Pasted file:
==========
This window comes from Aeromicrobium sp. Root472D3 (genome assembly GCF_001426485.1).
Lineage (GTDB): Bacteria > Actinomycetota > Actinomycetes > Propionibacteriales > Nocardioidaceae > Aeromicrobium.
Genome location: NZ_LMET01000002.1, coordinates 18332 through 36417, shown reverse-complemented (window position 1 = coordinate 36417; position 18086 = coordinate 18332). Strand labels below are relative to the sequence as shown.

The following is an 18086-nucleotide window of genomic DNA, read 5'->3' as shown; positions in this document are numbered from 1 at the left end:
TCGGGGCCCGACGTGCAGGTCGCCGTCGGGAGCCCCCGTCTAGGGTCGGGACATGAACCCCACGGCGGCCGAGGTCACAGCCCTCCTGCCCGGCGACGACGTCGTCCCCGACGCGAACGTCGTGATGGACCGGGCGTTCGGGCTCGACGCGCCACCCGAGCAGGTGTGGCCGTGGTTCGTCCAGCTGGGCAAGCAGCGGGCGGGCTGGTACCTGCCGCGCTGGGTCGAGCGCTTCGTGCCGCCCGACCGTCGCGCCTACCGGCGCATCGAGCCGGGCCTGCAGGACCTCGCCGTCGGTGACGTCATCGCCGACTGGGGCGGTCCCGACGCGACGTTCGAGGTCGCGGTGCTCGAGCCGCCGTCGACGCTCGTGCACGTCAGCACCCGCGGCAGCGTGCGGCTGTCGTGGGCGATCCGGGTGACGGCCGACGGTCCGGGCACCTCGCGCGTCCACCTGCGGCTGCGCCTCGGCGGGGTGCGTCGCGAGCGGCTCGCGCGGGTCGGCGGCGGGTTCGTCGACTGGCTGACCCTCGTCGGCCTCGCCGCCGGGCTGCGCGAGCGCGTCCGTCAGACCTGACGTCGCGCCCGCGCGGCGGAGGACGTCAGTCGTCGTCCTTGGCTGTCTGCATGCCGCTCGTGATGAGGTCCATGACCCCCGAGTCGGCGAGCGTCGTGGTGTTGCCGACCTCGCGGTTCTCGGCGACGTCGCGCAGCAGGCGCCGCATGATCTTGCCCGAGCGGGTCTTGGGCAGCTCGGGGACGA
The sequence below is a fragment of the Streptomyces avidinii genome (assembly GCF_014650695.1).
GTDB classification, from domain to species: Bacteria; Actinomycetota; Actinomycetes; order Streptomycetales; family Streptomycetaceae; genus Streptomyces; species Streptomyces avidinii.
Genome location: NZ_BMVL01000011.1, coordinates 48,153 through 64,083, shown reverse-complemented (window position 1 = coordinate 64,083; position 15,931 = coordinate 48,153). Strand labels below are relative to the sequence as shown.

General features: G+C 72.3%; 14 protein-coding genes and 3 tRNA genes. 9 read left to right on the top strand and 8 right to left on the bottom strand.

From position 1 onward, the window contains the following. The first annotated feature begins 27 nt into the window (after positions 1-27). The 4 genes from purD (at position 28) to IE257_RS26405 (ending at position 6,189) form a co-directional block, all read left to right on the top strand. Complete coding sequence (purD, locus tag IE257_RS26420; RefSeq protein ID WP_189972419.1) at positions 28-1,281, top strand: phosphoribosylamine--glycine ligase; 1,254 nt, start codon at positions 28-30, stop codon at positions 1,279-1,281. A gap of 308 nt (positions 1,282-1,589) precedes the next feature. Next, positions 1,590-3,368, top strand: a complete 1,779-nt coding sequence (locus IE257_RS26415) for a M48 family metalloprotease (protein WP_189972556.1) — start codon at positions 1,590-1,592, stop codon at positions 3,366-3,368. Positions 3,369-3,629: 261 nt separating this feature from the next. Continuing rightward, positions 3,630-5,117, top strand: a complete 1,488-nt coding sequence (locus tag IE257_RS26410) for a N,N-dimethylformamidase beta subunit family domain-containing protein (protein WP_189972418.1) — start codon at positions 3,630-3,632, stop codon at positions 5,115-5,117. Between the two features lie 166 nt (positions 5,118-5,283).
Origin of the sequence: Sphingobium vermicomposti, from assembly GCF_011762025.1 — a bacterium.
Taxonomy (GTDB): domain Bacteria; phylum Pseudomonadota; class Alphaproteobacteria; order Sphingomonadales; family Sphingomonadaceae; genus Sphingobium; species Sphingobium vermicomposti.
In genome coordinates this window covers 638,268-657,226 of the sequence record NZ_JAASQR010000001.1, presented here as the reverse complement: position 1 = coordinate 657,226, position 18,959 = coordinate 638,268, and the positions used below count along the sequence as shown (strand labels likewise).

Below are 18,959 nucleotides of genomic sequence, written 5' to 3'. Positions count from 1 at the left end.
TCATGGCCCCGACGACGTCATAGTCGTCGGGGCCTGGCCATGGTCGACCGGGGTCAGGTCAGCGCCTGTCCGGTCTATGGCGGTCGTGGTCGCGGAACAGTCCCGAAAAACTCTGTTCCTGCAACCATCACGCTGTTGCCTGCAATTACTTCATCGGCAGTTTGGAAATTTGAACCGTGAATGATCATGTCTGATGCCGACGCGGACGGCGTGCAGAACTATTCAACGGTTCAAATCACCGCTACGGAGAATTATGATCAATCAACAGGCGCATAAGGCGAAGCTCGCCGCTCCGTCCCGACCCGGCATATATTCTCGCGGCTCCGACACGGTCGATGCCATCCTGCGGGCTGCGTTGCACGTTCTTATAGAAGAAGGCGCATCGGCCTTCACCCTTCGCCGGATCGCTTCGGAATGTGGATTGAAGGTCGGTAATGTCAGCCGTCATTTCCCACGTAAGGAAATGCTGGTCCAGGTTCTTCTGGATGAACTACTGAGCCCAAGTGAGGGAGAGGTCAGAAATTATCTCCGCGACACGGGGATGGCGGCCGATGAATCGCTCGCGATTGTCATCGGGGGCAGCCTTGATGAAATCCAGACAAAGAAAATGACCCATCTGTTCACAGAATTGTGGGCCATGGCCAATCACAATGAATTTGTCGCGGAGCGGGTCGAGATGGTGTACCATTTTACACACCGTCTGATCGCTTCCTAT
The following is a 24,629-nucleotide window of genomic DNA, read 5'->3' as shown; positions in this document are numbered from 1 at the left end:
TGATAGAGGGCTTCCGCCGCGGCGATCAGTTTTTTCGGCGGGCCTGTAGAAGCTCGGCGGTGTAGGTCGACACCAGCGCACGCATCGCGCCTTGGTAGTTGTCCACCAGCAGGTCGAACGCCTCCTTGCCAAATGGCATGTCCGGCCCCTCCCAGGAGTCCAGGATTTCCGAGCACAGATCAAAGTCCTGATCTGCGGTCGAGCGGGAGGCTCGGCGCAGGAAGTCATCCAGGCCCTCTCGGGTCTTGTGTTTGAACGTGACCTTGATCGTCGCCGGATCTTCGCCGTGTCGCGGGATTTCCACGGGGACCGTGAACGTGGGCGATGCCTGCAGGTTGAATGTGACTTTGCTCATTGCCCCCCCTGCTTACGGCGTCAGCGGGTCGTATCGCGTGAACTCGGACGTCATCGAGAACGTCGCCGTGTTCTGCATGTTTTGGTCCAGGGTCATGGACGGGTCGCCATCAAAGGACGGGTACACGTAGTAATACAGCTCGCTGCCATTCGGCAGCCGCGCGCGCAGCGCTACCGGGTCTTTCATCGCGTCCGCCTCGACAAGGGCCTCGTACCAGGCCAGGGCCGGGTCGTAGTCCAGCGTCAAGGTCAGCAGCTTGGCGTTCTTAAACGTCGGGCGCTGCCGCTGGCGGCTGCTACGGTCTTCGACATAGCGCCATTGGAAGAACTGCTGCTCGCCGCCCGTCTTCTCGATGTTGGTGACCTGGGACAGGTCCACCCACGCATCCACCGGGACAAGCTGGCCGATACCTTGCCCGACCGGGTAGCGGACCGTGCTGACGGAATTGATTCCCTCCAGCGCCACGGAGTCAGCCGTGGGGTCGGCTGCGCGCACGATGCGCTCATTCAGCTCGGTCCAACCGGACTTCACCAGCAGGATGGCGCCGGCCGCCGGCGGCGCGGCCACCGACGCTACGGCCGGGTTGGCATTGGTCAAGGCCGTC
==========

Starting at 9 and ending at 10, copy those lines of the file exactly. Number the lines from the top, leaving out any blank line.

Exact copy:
General features: G+C 72.3%; 14 protein-coding genes and 3 tRNA genes. 9 read left to right on the top strand and 8 right to left on the bottom strand.

From position 1 onward, the window contains the following. The first annotated feature begins 27 nt into the window (after positions 1-27). The 4 genes from purD (at position 28) to IE257_RS26405 (ending at position 6,189) form a co-directional block, all read left to right on the top strand. Complete coding sequence (purD, locus tag IE257_RS26420; RefSeq protein ID WP_189972419.1) at positions 28-1,281, top strand: phosphoribosylamine--glycine ligase; 1,254 nt, start codon at positions 28-30, stop codon at positions 1,279-1,281. A gap of 308 nt (positions 1,282-1,589) precedes the next feature. Next, positions 1,590-3,368, top strand: a complete 1,779-nt coding sequence (locus IE257_RS26415) for a M48 family metalloprotease (protein WP_189972556.1) — start codon at positions 1,590-1,592, stop codon at positions 3,366-3,368. Positions 3,369-3,629: 261 nt separating this feature from the next. Continuing rightward, positions 3,630-5,117, top strand: a complete 1,488-nt coding sequence (locus tag IE257_RS26410) for a N,N-dimethylformamidase beta subunit family domain-containing protein (protein WP_189972418.1) — start codon at positions 3,630-3,632, stop codon at positions 5,115-5,117. Between the two features lie 166 nt (positions 5,118-5,283).